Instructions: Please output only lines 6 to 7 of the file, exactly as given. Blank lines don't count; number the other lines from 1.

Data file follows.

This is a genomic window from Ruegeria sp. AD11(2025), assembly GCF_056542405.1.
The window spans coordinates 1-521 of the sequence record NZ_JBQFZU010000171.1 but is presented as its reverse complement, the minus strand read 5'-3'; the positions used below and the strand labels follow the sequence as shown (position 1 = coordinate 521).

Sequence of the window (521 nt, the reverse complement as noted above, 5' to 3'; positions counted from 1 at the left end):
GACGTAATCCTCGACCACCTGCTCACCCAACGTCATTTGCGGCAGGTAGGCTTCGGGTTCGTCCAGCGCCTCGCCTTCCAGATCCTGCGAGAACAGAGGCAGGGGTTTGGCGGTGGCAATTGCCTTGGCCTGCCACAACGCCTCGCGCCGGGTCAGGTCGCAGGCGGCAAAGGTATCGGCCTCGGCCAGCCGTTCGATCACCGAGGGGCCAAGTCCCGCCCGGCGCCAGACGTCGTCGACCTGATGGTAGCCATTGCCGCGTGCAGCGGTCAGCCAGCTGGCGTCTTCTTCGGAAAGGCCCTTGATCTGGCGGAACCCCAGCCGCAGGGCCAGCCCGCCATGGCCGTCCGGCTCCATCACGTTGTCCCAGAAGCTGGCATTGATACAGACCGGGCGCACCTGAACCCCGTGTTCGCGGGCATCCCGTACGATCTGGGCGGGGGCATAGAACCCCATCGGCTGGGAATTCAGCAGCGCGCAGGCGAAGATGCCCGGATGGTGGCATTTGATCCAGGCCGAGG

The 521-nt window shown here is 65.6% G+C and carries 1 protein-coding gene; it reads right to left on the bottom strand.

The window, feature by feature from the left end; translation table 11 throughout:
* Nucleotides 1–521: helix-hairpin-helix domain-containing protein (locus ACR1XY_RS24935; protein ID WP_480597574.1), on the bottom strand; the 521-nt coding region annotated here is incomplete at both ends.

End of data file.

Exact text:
The window, feature by feature from the left end; translation table 11 throughout:
* Nucleotides 1–521: helix-hairpin-helix domain-containing protein (locus ACR1XY_RS24935; protein ID WP_480597574.1), on the bottom strand; the 521-nt coding region annotated here is incomplete at both ends.